Hi, I graduated with a BA 2:1 last year, and am taking a year out, but I'd like to take on an MA at a different university.
I have no idea how to go about doing this/when the deadline is/how to apply for funding etc.
This is probably a really stupid question, but what's the basic step by step process to do?
I haven't decided where or what course exactly to do yet. What are the first steps I need to take?
Many thanks guys.
Clueless as to how I apply for Post Grad positions Watch
- Thread Starter
- 07-01-2017 10:13
- 07-01-2017 10:20
You apply to each university individually rather than through a centralised system like UCAS. So take a look at courses that interest you and look for the application portal on the university website. This website is a good place to start though: https://www.findamasters.com
Application deadlines vary by course. Quite a lot are late such as over summer.
Funding is through Student Finance. https://www.gov.uk/postgraduate-loan/overview
Although some courses have scholarships arranged through the university.
And.... if your former university allows you to still access their careers advice service, it may be worth talking to them for advice.Last edited by Quantex; 07-01-2017 at 10:23.
- 07-01-2017 11:03
As Quantex says, every uni runs its own Masters application process and it will be available online.
As part of your application, you will need to provide the contact details of two academic referees - preferably two members of teaching staff from your undergrad course, who can recommend you as suitable for your proposed Masters. It helps if they remember you personally, rather than writing a generic reference from your academic record. I went for my undergrad diss supervisor and course leader, but a member of staff in whose module(s) you did particularly well - especially if relevant to your Masters subject - would also be good.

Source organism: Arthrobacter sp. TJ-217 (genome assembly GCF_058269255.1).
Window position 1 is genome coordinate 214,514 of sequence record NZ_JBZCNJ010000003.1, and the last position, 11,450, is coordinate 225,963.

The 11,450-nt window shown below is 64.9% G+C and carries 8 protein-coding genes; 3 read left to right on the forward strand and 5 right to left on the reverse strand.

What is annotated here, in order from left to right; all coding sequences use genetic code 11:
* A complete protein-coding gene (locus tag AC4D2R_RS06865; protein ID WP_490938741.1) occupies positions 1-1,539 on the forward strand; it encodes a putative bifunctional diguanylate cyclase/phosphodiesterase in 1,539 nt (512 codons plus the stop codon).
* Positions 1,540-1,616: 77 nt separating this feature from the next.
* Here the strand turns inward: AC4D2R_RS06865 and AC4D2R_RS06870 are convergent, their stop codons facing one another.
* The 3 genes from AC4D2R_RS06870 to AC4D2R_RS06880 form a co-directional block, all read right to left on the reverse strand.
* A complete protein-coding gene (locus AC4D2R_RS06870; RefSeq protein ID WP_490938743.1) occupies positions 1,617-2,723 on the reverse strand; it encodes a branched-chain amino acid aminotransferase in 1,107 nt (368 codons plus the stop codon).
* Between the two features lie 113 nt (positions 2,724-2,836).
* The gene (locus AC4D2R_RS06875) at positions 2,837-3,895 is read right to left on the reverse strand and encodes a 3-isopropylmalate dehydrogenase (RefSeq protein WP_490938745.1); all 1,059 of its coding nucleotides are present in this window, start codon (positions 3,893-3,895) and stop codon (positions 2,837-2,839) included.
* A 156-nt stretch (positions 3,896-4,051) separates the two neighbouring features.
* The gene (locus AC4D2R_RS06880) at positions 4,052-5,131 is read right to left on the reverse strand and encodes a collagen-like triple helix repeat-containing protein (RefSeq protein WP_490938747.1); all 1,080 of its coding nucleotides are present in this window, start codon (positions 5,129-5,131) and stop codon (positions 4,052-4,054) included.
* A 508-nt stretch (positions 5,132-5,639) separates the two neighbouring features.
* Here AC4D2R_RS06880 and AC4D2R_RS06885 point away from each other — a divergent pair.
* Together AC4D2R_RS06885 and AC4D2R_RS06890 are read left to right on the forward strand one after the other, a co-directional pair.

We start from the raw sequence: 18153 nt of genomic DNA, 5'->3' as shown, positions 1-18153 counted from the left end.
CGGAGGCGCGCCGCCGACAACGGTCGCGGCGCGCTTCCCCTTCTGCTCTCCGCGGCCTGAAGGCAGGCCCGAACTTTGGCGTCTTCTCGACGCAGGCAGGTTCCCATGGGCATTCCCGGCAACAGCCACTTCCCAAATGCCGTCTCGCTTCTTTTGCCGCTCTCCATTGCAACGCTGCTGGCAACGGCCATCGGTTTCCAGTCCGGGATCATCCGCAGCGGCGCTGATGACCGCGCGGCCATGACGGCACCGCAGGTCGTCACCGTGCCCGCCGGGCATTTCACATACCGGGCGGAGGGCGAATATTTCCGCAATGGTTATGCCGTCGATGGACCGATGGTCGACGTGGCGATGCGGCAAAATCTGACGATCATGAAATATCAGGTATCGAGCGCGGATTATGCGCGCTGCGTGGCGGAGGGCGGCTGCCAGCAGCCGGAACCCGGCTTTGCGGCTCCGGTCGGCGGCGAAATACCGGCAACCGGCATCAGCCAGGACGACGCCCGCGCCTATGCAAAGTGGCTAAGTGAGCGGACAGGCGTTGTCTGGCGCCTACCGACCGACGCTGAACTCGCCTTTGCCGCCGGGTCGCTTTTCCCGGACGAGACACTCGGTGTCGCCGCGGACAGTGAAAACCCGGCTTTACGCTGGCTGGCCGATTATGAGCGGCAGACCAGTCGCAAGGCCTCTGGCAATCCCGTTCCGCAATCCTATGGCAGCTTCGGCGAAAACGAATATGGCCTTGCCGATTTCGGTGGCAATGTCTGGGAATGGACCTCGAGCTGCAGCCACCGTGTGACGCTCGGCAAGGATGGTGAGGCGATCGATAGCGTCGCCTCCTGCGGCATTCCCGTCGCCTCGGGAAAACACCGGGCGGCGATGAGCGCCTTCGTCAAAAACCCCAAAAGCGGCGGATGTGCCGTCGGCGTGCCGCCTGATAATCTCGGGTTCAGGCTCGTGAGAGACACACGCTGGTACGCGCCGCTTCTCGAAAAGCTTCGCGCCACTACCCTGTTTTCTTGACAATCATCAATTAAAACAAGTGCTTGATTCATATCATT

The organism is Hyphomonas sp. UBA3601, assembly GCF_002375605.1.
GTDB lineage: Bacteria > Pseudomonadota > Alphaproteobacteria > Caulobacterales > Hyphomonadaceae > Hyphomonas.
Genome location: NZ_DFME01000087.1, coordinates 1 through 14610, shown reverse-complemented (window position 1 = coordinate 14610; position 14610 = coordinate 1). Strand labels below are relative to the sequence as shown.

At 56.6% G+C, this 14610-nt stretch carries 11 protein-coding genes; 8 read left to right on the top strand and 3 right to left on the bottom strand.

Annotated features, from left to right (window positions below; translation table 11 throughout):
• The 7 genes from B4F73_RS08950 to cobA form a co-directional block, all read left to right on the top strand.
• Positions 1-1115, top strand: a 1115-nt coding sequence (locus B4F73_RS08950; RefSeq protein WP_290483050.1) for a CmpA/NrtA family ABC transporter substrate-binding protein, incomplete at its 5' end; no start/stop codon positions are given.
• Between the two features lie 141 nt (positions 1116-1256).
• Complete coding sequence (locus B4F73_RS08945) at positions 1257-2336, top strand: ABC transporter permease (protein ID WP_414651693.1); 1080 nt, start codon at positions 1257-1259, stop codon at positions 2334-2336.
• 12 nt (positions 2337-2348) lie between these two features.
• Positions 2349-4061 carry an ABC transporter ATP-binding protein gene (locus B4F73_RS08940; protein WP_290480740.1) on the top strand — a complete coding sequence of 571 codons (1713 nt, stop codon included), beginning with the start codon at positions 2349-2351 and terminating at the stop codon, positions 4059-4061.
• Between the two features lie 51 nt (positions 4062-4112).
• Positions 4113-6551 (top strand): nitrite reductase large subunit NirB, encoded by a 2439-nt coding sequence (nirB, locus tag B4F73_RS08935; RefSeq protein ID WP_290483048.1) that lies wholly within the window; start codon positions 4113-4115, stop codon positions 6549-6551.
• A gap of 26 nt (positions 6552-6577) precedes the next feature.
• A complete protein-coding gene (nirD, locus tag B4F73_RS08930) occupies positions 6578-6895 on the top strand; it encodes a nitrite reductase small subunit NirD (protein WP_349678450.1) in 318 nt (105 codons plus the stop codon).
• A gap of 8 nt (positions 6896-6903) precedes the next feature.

There are no limits to how many Masters courses you can apply for. However you will need to ask your referees' permission to cite them as referees in your application. Effectively, you're limited by how many references those people are happy to write - unlike an undergrad reference, your Masters unis will expect to see a reference which is specific to each individual course you apply for. So my advice is to try and decide on maybe three or four Masters courses rather than doing scattergun multiple applications.